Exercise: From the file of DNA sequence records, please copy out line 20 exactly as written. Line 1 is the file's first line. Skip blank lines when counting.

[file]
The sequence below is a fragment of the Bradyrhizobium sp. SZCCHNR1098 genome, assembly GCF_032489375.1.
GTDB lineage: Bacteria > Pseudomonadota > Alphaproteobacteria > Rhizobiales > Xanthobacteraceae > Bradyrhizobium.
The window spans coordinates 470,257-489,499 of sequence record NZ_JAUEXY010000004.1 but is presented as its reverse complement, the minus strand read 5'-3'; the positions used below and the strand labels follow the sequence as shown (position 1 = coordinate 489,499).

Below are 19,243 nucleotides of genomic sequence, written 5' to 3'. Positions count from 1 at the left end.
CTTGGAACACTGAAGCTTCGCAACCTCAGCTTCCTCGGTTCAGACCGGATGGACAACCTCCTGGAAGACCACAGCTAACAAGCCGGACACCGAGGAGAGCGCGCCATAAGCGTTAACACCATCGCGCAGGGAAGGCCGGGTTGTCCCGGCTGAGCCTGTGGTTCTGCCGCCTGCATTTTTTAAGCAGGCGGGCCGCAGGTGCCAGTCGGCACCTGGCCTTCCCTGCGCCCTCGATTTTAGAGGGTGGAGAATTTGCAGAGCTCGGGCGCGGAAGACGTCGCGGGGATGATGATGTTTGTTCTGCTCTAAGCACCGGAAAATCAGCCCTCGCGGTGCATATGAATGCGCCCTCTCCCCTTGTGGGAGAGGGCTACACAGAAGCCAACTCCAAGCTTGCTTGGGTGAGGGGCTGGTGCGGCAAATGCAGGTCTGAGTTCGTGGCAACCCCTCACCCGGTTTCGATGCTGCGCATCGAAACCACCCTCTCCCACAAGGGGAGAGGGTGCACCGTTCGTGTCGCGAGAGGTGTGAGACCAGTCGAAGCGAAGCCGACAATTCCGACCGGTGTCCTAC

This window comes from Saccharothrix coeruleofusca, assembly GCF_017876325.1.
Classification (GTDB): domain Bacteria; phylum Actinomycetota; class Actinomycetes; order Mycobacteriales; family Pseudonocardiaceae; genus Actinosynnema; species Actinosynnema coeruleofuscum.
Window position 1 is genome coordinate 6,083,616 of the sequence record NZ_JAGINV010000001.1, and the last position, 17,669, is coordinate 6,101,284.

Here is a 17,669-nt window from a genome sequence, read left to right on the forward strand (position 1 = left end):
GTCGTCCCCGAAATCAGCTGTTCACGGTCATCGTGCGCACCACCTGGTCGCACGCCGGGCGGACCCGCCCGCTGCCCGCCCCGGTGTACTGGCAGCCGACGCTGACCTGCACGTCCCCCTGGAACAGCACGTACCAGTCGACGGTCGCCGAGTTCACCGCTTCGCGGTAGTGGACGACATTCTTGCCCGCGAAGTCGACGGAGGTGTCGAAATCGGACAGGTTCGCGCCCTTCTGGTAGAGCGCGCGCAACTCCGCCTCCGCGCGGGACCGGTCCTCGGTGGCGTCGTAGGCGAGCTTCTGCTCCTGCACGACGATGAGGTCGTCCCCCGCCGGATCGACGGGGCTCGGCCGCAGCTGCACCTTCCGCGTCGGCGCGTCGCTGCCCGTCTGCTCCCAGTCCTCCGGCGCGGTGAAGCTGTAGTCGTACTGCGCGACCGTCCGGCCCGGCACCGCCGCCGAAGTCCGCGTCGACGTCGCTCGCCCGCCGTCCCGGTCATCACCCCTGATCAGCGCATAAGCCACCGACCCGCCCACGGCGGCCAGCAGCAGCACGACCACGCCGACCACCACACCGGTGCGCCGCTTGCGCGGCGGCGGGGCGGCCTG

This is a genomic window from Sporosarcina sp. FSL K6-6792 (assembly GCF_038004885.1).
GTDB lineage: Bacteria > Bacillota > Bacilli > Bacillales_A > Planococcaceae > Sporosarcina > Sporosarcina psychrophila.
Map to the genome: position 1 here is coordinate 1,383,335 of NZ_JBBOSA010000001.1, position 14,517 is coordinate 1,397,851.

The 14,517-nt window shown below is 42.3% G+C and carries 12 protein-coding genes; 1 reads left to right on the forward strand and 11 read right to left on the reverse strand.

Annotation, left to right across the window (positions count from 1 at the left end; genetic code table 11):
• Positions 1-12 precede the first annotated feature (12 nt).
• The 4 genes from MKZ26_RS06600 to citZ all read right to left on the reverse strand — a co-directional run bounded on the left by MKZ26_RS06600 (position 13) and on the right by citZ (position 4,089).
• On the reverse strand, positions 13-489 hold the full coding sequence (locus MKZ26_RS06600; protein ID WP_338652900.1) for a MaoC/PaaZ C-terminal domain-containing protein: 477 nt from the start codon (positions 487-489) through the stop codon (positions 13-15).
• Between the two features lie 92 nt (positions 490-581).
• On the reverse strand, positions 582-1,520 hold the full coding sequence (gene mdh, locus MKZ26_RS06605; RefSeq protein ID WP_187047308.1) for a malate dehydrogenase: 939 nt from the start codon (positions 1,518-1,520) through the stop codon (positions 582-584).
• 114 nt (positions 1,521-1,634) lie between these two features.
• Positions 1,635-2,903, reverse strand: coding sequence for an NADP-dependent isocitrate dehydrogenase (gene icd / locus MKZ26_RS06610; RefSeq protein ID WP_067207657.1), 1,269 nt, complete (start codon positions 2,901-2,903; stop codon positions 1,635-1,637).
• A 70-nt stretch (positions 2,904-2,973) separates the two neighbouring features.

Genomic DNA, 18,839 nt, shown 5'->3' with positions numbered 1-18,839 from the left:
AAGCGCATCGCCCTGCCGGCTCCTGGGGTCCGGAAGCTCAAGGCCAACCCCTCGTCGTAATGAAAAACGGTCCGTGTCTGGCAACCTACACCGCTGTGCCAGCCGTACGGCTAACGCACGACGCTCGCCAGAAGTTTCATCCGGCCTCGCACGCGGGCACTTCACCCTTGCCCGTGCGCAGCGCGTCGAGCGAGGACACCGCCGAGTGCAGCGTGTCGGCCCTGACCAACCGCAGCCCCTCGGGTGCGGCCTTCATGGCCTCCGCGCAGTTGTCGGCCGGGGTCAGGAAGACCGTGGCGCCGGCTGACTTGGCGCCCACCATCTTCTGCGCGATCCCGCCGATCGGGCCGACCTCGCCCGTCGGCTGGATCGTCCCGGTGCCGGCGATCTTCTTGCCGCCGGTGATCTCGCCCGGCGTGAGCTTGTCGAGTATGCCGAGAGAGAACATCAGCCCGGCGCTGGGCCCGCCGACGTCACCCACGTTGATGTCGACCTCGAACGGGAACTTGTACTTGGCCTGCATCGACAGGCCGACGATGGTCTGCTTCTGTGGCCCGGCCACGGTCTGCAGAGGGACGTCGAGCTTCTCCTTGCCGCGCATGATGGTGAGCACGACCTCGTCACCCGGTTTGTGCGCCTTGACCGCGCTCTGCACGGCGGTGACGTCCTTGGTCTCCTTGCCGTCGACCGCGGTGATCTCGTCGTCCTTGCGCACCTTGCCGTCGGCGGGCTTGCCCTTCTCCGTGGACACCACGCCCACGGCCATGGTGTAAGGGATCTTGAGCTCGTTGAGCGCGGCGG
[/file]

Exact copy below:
• On the reverse strand, positions 582-1,520 hold the full coding sequence (gene mdh, locus MKZ26_RS06605; RefSeq protein ID WP_187047308.1) for a malate dehydrogenase: 939 nt from the start codon (positions 1,518-1,520) through the stop codon (positions 582-584).